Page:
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Wednesday, November 21, 2007

LOL is Win!

Wo hoo! I won Scalzi’s LOLCreation contest with the following entry:

If you’ve read my earlier post on Science <> Religion you probably know why, though I’m respectful of people’s belief systems, I find the concept behind the Creation Museum eminently mockable. Here’s the point:

Faith = The belief in a spiritual or moral truth without need of empirical proof.
Science = a systemic method of using empirical data to explain observable phenomena.

Please note the problem with mixing one with the other. By necessity, the scientific method is open to continual challenge by new data. Creation “Science” by definition is not open to any challenge, because it disregards data that contradicts the proponent’s particular interpretation of scripture. Rhetorical tricks invoking “starting points” and “differing theories” a just that, tricks just to make scripture sound scientific— “because the bible said so” might be the basis of a philosophical axiom, or a moral code, but isn’t a good basis to explain empirical data because, in the end, if you observe empirical data that contradicts your axiom you are forced to disregard the data. (This is the same reason mixing political “truths” with science is an equally bad idea.)

As corrupting this might seem to science, I think it has an even worse effect on religion. The Creation Museum is a temple to people’s lack of faith. Think about this: The creator is omnipotent, and is easily capable of creating a universe that’s 5 billion+ years old in seven days or so. In fact, those seven days could take an arbitrary length of time if God was in a reference frame traveling significantly close to the speed of light. There is no need to shitcan everything we know about biology, geology, plate-tectonics, physics, stellar evolution, down to the half-life of carbon-14, for someone to have faith in God and believe in the redemption of Jesus Christ. But the Creationists are so insecure in their own faith that they can only believe in a God that presents them with significant, definitive worldly proof of His existence. It’s a faith that’s so timid that it is threatened by any sort of inquiry, and crumbles at the slightest challenge.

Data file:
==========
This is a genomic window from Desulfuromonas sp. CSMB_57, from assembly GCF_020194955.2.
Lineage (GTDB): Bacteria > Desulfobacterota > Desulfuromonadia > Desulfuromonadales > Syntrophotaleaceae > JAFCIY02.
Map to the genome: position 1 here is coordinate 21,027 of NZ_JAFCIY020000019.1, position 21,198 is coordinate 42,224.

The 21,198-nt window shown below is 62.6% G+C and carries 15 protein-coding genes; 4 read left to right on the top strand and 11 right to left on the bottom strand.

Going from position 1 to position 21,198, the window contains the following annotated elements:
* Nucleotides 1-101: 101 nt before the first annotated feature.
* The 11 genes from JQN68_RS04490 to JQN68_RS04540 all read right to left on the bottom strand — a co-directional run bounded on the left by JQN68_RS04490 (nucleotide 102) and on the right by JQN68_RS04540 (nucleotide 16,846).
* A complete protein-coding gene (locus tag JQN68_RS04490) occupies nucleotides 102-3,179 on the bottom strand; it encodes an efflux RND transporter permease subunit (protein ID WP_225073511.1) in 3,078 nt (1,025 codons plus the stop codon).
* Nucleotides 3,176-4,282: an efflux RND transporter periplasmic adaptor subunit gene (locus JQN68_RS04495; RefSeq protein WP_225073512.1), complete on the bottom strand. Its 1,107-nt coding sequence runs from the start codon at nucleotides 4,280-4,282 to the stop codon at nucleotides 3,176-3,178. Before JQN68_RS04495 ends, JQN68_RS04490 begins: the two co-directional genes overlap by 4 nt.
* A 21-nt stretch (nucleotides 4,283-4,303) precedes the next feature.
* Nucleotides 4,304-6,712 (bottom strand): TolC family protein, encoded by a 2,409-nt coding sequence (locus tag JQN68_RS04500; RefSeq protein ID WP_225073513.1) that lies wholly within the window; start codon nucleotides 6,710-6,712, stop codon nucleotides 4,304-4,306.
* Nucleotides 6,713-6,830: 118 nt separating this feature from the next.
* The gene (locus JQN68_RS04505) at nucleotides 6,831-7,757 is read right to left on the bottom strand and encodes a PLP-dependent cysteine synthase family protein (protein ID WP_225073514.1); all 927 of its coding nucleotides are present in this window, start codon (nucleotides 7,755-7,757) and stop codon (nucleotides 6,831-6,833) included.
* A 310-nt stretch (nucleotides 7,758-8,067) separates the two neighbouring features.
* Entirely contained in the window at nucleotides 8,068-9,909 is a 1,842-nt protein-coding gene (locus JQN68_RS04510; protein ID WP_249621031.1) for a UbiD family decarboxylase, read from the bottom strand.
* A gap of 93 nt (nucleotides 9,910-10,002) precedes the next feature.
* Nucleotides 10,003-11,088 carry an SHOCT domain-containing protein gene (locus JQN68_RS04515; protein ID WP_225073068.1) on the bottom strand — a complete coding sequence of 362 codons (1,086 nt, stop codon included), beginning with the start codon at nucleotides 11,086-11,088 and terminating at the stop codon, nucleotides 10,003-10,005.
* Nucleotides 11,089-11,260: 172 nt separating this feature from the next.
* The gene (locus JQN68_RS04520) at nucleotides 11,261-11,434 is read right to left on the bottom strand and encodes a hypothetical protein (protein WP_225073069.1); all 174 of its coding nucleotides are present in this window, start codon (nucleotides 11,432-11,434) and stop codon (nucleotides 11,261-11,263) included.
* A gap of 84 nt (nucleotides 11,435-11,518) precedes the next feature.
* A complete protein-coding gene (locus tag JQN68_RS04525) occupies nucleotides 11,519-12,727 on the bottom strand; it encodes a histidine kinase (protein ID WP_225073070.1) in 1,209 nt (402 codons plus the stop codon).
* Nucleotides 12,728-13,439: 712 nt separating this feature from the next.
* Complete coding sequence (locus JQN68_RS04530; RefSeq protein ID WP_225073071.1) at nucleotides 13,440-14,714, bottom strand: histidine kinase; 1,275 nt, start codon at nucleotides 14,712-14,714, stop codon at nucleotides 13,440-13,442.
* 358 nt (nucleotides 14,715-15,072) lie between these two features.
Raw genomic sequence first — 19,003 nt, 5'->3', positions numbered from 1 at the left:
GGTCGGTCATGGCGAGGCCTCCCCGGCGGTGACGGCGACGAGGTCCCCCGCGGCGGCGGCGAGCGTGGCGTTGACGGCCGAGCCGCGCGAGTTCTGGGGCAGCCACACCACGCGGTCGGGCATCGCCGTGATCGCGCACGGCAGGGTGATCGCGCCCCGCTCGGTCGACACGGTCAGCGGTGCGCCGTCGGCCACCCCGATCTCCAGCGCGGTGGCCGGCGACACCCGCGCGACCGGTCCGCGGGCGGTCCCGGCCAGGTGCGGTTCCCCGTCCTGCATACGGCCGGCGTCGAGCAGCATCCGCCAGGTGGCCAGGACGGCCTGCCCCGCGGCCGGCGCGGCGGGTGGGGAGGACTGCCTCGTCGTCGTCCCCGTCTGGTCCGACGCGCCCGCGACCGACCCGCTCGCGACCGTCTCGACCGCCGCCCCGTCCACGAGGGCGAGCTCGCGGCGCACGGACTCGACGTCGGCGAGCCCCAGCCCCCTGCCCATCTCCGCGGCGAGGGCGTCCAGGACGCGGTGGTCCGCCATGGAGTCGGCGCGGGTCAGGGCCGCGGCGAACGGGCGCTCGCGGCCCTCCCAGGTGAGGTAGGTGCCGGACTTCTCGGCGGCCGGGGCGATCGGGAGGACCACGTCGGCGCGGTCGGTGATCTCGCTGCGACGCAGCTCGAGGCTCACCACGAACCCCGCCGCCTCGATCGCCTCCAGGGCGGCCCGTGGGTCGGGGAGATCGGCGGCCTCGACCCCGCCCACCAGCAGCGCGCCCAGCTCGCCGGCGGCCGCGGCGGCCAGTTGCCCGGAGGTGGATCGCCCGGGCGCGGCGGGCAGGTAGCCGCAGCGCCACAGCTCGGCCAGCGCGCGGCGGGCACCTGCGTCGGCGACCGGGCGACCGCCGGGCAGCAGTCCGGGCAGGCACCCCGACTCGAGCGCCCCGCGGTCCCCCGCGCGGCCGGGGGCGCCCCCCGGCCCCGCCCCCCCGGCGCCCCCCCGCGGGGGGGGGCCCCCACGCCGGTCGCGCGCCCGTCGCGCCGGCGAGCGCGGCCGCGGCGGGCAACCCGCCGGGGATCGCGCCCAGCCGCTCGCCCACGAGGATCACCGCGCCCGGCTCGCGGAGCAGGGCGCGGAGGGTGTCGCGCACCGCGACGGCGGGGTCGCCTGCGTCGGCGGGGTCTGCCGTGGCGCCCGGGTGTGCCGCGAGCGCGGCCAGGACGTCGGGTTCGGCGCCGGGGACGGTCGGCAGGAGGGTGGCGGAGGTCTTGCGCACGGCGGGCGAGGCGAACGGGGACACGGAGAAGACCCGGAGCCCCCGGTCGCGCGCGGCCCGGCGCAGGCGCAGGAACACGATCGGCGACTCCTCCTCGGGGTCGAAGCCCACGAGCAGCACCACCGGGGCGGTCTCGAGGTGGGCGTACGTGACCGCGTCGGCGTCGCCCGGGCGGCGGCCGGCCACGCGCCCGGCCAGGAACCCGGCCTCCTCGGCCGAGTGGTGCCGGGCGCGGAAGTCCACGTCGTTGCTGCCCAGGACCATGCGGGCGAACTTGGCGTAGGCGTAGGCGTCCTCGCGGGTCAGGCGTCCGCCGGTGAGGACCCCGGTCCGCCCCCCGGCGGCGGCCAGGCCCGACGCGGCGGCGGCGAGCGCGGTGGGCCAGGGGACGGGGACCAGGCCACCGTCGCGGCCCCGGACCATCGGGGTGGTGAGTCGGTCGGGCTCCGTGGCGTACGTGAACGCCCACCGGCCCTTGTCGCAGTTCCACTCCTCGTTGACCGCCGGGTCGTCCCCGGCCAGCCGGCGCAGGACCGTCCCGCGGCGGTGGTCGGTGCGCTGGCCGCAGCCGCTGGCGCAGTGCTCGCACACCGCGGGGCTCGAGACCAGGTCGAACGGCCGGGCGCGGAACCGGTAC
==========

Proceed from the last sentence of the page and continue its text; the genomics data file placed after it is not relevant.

Maureen McHugh said...

Right with you, Steve.

Steve Buchheit said...

Congrats on the win.

Sure, but see, if you accept that this part here, this six-day thing, that this is a metaphor, what makes the rest of it all not metaphor and allegory? Because if one part is that way the whole thing must be that way.

At least, that's the mind set I've always encountered when discussing the bible with extreme fundies (a habit I no longer enjoy, oh sure, the first hits were a rush, now it's just a slog through to feel normal again). If this part of God's Infallable Word(tm) isn't literally true, how can we no the rest of it is true? And then the conversation turns for the worst and we have to go through how God controlled his word through all them "feriegn" languages until it reached his true tongue, American English.

Steve Buchheit said...

Forgot to mention, I now have a new catch phrase, thanks to you. :)

S Andrew Swann said...

quoth steve:

Sure, but see, if you accept that this part here, this six-day thing, that this is a metaphor, what makes the rest of it all not metaphor and allegory?

Well, that's sort of the point. The six day thing can be read as literally true in such a way as to not contradict scientific observations. (i.e. my point about God's frame of reference.)

The folks here are so hung up on language that they seem to raise the text itself to the level of God Himself, which I think is bending a commandment or two.

RobRoy said...

Creationists, in my younger days, always seemed wrong-headed to me. I grasped their arguments, their concerns, but their conclusions stretched the bounds of plausibility. As with Mr. Buchheit, I no longer engage them at all in any kind of discussion regarding their beliefs, as generally, such a discussion lacks any meaningful resolve.

But as I've grown older, I do get the comfort concept that taking the Bible as the "literal word of God" might give. Perhaps it's because my own faith, whatever that is, is flawed. I know enough to know that I have no certainty. It would be nice to be able to point to one thing and say, "See, God was here."

Anonymous said...

God is all around you, but you can't see him if your eyes are shut.

RobRoy said...

So, anonymous, why do so many people pray that way then?